Papers and Findings
- Nordic Open Access to Research Data. A new research paper reiterates important conditions for effective open access, and offers 3 recommendations for Nordic research communities that take advantage of their countries’ size and position.
- A psychology study in Zimbabwe suggests that for political activism in repressive political contexts, psychological resilience in the face of threats is a more important predictor of civic engagement than access to information or technology.
- Analysis of municipal electoral data in Mexico suggests that participatory governance mechanisms can strengthen authoritarian governance structures, and that participatory mechanisms are most impactful when they have a “bottom up” design.
- Define “open”: data portal edition: Austrian researchers dove into 232 open data portals to analyze the usability of 200,000 data sets. They find that it’s really messy in there. Only half the data labelled as tabular is actually csv, the meta data is bad, and a shocking number of words in the header values aren’t actually words. The authors offer a number of recommendations
to portal adminstrators that improve usability and facilitate exploratory analysis, including: limit the number of columns and header lines, one table per file, use header names that make sense for both the content and data variables.
Commentary / Community
- MySociety announced the next TicTeC (conference on the Impacts of Civic Technology), taking place in Florence, 25th and 26th April 2017.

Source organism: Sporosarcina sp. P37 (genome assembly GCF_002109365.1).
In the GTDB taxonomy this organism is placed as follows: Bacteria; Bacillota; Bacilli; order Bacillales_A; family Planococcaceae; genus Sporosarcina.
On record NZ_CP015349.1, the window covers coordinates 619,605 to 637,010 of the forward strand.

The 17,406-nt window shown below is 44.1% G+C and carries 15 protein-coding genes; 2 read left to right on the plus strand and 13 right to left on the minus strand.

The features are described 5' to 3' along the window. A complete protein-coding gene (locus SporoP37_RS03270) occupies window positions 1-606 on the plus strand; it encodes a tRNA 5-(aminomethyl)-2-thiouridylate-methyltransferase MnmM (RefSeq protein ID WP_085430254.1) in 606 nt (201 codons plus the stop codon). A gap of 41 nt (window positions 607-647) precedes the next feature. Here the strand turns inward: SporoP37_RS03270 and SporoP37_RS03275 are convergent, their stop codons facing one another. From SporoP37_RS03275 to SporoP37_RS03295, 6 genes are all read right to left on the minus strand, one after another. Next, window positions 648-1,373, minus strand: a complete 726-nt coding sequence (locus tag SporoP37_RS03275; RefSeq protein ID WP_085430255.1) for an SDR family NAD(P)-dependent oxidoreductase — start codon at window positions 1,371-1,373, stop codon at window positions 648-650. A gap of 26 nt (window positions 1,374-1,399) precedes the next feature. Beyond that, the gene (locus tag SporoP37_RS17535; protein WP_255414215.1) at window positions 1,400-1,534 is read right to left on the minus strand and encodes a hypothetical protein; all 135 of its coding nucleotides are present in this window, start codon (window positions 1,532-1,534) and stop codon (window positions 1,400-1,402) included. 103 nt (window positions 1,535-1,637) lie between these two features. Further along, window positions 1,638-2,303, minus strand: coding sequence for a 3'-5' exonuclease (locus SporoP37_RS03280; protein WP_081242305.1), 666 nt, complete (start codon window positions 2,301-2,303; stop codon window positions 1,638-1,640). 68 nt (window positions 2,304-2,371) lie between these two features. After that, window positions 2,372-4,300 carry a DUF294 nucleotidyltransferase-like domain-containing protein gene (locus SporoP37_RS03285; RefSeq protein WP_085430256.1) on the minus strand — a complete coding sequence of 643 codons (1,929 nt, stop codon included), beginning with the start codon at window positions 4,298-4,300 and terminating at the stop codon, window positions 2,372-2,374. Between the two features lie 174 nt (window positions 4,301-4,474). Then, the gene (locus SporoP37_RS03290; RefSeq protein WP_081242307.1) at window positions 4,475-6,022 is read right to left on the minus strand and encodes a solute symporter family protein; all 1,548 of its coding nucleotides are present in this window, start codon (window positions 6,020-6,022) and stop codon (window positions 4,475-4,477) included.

- In prep for MERL Tech, FHI 360 and Girl Effect are hosting a survey and session on the “Sexist Data Crisis,” by which they mean the fact that women and girls are underrepresented in development data, and the impact this has on policy and program design. It’s an important issue, whose key points aren’t well represented in this blogpost, or the survey they have issued to back up the session. Hoping to hear that the conversation at MERLtech is both more nuanced and hands on. A tall order, I know.
- All the collaboration between NGOs and researchers: Duncan Green continued to reflect on the researcher/NGO disconnect, calling for more early collaboration between the two, while Innovations for Poverty Action ran a series of workshops to test what works best at events aiming to build bridges (in the field of financial inclusion). They recommend: limited and curated content, emphasis, and no presentations. Makes sense. Meanwhile, the Berkman Centre dropped a series of four research briefs on moving research outputs into policy, with a surprising focus on privacy. This last one merits a much closer look, so will soon return in a blogpost.
- freedominfo.org published a collection of around 35 FOIA “success stories” from around the world, grouped into a handful of themes. It’s explicitly not a methodically rigorous collection, rather a “celebration with anecdotes.”
- To save their sinking city, Venetians are dressing like pirates and chasing cruise ships, while Bazil is setting up race boards to determine whether citizens qualify for affirmative action.
- A devil frog puked up this new ant species
- “broad regulatory simplification reform known as the ‘regulatory guillotine.’”- Found this open government commitment from the government of Armenia while perusing IRM data.